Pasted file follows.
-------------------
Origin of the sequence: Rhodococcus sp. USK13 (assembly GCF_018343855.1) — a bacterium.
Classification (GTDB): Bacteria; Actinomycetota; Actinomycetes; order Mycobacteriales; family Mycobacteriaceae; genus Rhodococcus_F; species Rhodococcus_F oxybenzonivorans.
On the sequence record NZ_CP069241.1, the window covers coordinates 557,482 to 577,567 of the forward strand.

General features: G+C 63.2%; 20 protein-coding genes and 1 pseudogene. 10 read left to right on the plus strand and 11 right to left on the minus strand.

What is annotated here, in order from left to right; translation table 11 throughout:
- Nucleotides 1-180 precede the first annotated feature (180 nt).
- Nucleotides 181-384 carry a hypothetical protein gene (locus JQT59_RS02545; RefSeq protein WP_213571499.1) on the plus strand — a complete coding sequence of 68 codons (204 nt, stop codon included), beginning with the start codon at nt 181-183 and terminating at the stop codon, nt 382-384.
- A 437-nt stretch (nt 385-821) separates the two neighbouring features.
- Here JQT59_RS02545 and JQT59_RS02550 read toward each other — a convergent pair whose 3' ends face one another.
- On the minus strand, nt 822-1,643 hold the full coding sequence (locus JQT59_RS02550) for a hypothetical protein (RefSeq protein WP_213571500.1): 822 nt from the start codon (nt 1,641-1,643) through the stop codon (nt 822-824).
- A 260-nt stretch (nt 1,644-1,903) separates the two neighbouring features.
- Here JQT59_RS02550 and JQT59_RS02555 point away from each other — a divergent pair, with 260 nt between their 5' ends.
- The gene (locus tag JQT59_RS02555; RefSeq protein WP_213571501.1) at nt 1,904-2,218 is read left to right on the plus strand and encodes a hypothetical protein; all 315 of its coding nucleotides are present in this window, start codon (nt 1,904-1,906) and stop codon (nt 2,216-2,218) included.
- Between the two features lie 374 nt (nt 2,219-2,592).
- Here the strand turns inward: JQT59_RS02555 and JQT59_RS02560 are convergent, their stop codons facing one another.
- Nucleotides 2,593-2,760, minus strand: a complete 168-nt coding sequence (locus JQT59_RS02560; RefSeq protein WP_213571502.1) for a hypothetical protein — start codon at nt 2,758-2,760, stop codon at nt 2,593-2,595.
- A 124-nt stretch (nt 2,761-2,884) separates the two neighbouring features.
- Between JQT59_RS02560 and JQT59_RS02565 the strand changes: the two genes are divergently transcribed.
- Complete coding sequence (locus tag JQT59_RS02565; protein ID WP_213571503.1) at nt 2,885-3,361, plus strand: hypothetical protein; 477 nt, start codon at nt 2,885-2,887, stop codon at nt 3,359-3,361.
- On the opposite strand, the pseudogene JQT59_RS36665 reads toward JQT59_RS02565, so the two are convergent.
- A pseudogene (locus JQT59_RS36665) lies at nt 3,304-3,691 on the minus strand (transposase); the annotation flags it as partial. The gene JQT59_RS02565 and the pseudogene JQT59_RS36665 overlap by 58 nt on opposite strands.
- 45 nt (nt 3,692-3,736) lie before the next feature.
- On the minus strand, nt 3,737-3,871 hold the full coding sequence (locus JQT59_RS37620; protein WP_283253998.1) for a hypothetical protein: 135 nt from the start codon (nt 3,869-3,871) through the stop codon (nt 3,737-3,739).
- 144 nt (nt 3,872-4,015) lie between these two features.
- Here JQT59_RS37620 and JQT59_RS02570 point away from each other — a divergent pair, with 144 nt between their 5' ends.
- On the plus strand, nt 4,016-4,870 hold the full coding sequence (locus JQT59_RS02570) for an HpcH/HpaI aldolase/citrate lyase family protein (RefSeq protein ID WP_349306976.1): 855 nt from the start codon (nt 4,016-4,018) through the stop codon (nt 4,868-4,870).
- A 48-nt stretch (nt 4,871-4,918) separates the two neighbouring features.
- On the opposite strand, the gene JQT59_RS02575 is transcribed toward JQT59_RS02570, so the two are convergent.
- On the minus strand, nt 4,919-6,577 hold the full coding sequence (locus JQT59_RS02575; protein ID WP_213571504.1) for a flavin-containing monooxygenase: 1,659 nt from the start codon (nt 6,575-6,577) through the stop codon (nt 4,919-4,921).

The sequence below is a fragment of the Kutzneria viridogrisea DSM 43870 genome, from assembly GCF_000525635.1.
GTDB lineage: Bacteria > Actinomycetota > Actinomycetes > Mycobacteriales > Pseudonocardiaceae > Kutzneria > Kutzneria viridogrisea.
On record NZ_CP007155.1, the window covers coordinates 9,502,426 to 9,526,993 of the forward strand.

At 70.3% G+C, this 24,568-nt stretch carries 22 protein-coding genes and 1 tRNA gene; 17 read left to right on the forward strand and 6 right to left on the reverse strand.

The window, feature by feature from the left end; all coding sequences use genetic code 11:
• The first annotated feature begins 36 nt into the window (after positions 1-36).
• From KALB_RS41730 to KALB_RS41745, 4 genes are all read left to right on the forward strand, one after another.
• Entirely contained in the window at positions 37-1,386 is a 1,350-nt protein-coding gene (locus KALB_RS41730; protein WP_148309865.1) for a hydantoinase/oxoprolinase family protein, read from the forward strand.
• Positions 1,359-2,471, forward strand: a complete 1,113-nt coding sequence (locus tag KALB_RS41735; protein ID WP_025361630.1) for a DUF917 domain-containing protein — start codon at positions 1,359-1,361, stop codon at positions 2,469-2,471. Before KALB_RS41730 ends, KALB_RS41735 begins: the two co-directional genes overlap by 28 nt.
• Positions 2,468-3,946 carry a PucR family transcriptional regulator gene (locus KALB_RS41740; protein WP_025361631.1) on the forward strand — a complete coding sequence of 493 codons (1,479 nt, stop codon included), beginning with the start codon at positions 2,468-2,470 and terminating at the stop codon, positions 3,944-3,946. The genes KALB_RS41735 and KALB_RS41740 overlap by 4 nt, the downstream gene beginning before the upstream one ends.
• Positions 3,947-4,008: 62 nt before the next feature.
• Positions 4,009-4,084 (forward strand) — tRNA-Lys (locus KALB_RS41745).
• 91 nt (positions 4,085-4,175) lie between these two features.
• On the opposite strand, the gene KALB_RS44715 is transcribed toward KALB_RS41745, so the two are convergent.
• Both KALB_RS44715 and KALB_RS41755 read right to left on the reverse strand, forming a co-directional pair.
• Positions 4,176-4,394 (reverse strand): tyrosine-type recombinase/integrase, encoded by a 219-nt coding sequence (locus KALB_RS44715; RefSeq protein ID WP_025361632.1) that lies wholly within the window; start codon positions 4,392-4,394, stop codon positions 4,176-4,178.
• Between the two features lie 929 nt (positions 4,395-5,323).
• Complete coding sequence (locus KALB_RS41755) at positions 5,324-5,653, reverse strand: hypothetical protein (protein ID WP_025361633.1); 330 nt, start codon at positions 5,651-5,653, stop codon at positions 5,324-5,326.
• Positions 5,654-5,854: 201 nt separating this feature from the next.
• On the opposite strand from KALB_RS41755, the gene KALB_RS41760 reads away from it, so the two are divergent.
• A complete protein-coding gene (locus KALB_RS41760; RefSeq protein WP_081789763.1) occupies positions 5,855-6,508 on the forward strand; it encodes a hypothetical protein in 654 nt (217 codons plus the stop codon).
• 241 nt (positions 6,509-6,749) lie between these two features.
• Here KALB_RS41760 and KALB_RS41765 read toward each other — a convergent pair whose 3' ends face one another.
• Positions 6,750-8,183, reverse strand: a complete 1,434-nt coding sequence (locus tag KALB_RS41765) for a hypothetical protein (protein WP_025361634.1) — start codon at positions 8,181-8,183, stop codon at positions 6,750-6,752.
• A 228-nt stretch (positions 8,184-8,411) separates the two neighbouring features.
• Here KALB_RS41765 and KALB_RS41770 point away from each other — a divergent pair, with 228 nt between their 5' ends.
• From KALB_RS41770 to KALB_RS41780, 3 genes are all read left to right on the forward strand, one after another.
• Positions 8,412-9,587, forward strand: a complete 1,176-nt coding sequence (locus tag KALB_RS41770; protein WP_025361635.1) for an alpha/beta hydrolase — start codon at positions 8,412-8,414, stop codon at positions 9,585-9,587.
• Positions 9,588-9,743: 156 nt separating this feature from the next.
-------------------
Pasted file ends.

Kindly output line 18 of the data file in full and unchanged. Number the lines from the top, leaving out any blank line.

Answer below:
- Between JQT59_RS02560 and JQT59_RS02565 the strand changes: the two genes are divergently transcribed.